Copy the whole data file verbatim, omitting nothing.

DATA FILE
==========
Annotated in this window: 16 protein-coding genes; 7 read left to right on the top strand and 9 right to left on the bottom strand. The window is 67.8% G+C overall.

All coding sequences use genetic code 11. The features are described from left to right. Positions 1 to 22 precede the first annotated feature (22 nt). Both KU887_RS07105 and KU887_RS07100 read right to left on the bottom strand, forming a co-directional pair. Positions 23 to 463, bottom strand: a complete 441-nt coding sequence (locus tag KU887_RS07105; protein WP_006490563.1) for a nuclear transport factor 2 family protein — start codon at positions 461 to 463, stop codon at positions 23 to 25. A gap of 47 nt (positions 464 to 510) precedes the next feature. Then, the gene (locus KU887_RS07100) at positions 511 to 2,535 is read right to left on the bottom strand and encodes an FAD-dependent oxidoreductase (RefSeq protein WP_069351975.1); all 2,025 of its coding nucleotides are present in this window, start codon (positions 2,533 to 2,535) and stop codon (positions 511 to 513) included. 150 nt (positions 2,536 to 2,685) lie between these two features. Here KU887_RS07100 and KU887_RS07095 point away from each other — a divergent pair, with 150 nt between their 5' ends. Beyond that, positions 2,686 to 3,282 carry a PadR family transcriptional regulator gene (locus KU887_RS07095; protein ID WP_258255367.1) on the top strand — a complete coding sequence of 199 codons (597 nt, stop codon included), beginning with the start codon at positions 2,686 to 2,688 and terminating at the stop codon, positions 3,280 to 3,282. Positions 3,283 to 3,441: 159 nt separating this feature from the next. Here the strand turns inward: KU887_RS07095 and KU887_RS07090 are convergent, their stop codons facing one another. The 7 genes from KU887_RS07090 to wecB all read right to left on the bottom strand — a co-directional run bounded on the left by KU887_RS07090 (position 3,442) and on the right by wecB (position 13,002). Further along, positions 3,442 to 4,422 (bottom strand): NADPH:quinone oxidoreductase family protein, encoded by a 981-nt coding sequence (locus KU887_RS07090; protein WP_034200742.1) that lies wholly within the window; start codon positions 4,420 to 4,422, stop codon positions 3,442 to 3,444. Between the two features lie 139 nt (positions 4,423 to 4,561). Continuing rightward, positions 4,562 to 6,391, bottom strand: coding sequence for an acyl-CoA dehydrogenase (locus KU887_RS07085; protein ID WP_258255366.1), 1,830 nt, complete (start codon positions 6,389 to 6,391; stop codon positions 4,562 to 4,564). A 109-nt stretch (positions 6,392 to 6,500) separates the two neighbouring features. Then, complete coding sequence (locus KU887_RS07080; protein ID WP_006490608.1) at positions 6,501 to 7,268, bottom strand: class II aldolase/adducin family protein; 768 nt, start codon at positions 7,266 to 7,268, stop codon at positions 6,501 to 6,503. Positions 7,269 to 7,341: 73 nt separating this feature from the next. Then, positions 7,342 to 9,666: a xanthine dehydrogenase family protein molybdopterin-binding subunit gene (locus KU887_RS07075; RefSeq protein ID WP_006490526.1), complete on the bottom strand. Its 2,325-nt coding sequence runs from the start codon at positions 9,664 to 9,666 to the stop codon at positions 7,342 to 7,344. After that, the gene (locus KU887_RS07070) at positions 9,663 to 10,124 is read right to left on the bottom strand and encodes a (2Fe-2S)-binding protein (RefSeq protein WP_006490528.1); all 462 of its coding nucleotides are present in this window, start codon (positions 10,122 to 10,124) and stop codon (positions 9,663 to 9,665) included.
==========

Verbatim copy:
Annotated in this window: 16 protein-coding genes; 7 read left to right on the top strand and 9 right to left on the bottom strand. The window is 67.8% G+C overall.

All coding sequences use genetic code 11. The features are described from left to right. Positions 1 to 22 precede the first annotated feature (22 nt). Both KU887_RS07105 and KU887_RS07100 read right to left on the bottom strand, forming a co-directional pair. Positions 23 to 463, bottom strand: a complete 441-nt coding sequence (locus tag KU887_RS07105; protein WP_006490563.1) for a nuclear transport factor 2 family protein — start codon at positions 461 to 463, stop codon at positions 23 to 25. A gap of 47 nt (positions 464 to 510) precedes the next feature. Then, the gene (locus KU887_RS07100) at positions 511 to 2,535 is read right to left on the bottom strand and encodes an FAD-dependent oxidoreductase (RefSeq protein WP_069351975.1); all 2,025 of its coding nucleotides are present in this window, start codon (positions 2,533 to 2,535) and stop codon (positions 511 to 513) included. 150 nt (positions 2,536 to 2,685) lie between these two features. Here KU887_RS07100 and KU887_RS07095 point away from each other — a divergent pair, with 150 nt between their 5' ends. Beyond that, positions 2,686 to 3,282 carry a PadR family transcriptional regulator gene (locus KU887_RS07095; protein ID WP_258255367.1) on the top strand — a complete coding sequence of 199 codons (597 nt, stop codon included), beginning with the start codon at positions 2,686 to 2,688 and terminating at the stop codon, positions 3,280 to 3,282. Positions 3,283 to 3,441: 159 nt separating this feature from the next. Here the strand turns inward: KU887_RS07095 and KU887_RS07090 are convergent, their stop codons facing one another. The 7 genes from KU887_RS07090 to wecB all read right to left on the bottom strand — a co-directional run bounded on the left by KU887_RS07090 (position 3,442) and on the right by wecB (position 13,002). Further along, positions 3,442 to 4,422 (bottom strand): NADPH:quinone oxidoreductase family protein, encoded by a 981-nt coding sequence (locus KU887_RS07090; protein WP_034200742.1) that lies wholly within the window; start codon positions 4,420 to 4,422, stop codon positions 3,442 to 3,444. Between the two features lie 139 nt (positions 4,423 to 4,561). Continuing rightward, positions 4,562 to 6,391, bottom strand: coding sequence for an acyl-CoA dehydrogenase (locus KU887_RS07085; protein ID WP_258255366.1), 1,830 nt, complete (start codon positions 6,389 to 6,391; stop codon positions 4,562 to 4,564). A 109-nt stretch (positions 6,392 to 6,500) separates the two neighbouring features. Then, complete coding sequence (locus KU887_RS07080; protein ID WP_006490608.1) at positions 6,501 to 7,268, bottom strand: class II aldolase/adducin family protein; 768 nt, start codon at positions 7,266 to 7,268, stop codon at positions 6,501 to 6,503. Positions 7,269 to 7,341: 73 nt separating this feature from the next. Then, positions 7,342 to 9,666: a xanthine dehydrogenase family protein molybdopterin-binding subunit gene (locus KU887_RS07075; RefSeq protein ID WP_006490526.1), complete on the bottom strand. Its 2,325-nt coding sequence runs from the start codon at positions 9,664 to 9,666 to the stop codon at positions 7,342 to 7,344. After that, the gene (locus KU887_RS07070) at positions 9,663 to 10,124 is read right to left on the bottom strand and encodes a (2Fe-2S)-binding protein (RefSeq protein WP_006490528.1); all 462 of its coding nucleotides are present in this window, start codon (positions 10,122 to 10,124) and stop codon (positions 9,663 to 9,665) included.